A DIY Tracker Tough Enough for the Arctic

Satellite navigation and comms gets wave data back from the crushing ice

4 min read
A cube shaped box sits on a piece of ice surrounded by water. The top half is transparent, and a stubby cylinder inside can be seen.

Conditions on ice floes are violently unpredictable, so instruments often have short lifetimes.

James Provost

Every winter, sea ice grows in the Arctic Ocean, radiating out from the dense ice pack surrounding the North Pole to a ragged edge, beyond which icebergs float freely. The region between the ice pack and the sea edge is known as the marginal ice zone, where waves interact with the ice in poorly understood ways. A better understanding of this zone is crucial to both improving short-term weather and navigation forecasts as well as long-term climate models.

Gaining that understanding is part of my job at the Norwegian Meteorological Institute, and trackers placed directly onto ice floes are some of our best tools for getting data. But it’s a tough environment for scientific instruments. If you’re unlucky you might get only a few days before the ice breaks up under the instrument—or a polar bear might find it and play football with it before chewing it up. With no guarantees on how long any given instrument might last, you have to deploy a lot of them to get the data you need. Unfortunately, the cost of buying instruments commercially severely limited how many trackers we could deploy. So, I set about building an open-source ice tracker from DIY components that not only proved to be much, much cheaper but also much more capable than the commercial options.


The heart of the OpenMetBuoy-v2021 ice tracker is the US $400 SparkFun Artemis Global Tracker (AGT). This combines a 32-bit ARM-based microcontroller, satellite-navigation receiver, and an Iridium satellite modem onto one board. The primary sensor is a nine-degrees-of-freedom accelerometer, magnetometer, and gyroscope that we use to determine the motion of the ice in response to waves.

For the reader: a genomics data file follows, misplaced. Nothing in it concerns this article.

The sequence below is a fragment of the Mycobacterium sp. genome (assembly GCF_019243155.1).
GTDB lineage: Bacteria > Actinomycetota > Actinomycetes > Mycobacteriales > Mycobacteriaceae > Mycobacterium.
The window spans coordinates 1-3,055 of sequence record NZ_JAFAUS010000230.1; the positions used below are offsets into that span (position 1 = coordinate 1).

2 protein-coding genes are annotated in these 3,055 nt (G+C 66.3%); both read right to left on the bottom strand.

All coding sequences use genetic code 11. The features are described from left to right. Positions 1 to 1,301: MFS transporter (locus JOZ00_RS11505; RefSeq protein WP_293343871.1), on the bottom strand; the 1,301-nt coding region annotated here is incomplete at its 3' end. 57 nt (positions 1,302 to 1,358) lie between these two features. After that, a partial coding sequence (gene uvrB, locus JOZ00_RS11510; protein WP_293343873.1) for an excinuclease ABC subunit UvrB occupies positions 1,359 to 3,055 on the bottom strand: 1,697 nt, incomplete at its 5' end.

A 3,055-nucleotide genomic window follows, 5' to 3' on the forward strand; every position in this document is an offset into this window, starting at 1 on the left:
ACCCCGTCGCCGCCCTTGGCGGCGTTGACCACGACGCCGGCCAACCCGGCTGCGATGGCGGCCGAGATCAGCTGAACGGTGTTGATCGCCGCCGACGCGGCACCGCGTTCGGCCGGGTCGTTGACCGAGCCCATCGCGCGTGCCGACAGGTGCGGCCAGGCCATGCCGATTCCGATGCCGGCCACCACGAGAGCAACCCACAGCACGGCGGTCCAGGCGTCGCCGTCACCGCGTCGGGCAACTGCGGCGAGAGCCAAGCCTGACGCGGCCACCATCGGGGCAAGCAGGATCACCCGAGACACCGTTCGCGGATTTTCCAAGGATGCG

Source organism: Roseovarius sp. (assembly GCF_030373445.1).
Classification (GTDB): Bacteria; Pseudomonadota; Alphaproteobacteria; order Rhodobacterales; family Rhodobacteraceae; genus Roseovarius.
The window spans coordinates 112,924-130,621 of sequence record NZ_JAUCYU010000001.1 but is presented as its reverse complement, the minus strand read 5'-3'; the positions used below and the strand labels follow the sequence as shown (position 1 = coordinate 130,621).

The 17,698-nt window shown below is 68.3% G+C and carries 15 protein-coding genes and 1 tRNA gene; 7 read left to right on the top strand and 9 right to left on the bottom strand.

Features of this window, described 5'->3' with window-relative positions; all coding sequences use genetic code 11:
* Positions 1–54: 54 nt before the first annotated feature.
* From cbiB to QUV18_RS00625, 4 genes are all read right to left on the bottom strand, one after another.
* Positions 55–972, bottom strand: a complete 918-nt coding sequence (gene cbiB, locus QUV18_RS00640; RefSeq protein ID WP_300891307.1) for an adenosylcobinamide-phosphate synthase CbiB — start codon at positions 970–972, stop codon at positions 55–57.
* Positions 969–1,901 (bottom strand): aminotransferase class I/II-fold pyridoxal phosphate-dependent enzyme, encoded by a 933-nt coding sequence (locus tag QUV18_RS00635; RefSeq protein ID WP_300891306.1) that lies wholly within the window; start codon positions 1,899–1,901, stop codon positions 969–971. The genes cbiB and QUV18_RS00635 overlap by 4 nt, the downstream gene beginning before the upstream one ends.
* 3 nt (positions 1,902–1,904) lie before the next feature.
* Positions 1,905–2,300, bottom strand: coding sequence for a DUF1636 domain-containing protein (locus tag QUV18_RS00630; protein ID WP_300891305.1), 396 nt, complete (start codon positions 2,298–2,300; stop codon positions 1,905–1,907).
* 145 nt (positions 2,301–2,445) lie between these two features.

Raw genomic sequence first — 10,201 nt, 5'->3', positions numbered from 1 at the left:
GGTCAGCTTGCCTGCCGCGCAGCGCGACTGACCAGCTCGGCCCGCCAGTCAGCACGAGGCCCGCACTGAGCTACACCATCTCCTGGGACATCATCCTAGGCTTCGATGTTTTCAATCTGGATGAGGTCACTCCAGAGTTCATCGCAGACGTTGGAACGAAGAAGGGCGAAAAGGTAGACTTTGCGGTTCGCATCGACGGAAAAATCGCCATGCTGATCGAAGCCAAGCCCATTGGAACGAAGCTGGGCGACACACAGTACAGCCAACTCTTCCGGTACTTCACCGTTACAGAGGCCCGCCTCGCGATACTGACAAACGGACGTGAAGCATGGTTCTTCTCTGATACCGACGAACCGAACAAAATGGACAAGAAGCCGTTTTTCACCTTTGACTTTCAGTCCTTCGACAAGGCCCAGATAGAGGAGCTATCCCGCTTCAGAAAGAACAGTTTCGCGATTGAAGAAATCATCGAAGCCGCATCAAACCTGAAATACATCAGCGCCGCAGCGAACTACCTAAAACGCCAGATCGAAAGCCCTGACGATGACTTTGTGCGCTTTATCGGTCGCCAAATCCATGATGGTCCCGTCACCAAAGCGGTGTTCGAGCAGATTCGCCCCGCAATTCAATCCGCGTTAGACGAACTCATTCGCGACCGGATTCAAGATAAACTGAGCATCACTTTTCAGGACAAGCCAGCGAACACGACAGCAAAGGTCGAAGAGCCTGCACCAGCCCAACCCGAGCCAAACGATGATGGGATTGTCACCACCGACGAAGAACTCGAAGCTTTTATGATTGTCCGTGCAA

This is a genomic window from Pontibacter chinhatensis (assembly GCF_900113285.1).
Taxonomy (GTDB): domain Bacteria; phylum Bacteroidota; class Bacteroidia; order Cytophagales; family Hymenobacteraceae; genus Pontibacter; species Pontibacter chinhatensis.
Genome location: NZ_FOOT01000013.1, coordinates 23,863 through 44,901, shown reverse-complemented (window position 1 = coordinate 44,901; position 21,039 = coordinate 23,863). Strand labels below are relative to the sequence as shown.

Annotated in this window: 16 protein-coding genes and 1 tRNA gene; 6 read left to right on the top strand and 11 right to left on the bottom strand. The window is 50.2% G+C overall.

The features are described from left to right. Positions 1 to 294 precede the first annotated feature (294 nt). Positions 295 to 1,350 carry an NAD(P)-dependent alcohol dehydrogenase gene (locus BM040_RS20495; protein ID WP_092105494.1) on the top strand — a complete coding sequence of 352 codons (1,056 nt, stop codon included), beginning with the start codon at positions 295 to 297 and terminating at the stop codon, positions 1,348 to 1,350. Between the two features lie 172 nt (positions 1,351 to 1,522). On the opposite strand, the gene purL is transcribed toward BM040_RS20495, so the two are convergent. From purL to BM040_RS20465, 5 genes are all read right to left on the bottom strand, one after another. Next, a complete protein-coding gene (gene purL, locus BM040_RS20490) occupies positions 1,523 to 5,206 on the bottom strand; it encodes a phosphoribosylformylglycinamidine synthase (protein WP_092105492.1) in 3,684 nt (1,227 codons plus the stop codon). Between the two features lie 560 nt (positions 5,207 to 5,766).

The AGT’s 48-megahertz Apollo3 ARM microcontroller is computationally powerful enough to control the sensor, navigation receiver, and Iridium modem and do in situ data processing. This is in contrast to earlier generations of open-source ice trackers that I have been developing since 2015, which used a more power-hungry microcomputer, either alone or in concert with a microcontroller to manage peripherals. For example, in my previous v2018 tracker, I used a Raspberry Pi running a stripped-down operating system. This consumed around 350 milliamperes while running at 5 volts for about 1.7 watts, but the Apollo3 uses just 500 microamperes at 3.3 V, making it more than 1,000 times as power efficient at approximately 1.7 microwatts.

A set of break out boards, a cylindrical stubby antenna, and a battery.Because the Artemis Global Tracker [top, center] incorporates a low-power microcontroller, satellite navigation, and an Iridium modem, few other components are needed, which include [clockwise from right] two lithium D-cell batteries, an inertial measurement unit, a power regulatJames Provost

This has a huge impact on the power budget, cost, reliability, and size of the trackers. The v2021 version can be powered on two nonrechargeable LSH20 D-cell lithium batteries, which work well even at extremely low temperatures. This means that I can eliminate the solar panel used to supplement power on earlier versions along with all of that panel’s supporting circuitry—as well as the need to have a hole in the case for a connecting cable. The new version is completely and permanently sealed once it is made—in the field, a v2021 tracker is turned on by removing an external magnet mounted above a reed switch located inside the case. The tracker is smaller than its predecessors, at 12 x 12 x 9 centimeters, although this does increase the possibility of it being covered by snow deeply enough to block satellite signals. But on the other hand, the small size makes it harder for polar bears to find.

You might get only a few days before the ice breaks up under the instrument—or a polar bear might play football with it.

Doing in situ data processing and reduction is especially important because of the limited and expensive bandwidth available via the Iridium satellite network. The accelerometer and gyroscope data outputs are sampled at 800 hertz (for now, we are ignoring the orientation information provided by the magnetometer), and then the data is averaged down to a 100-Hz signal to reduce noise. Using an open-source library provided by Freescale/NXP, we use a so-called Kalman filter to fuse the accelerometer and gyroscope sensor data and determine the vertical component of the wave motion, which is time-averaged again to provide a 10-Hz signal. This is fast enough to identify wind waves, which typically have a frequency of about 0.2 Hz, and longer swells, which range from about 0.08 to 0.10 Hz.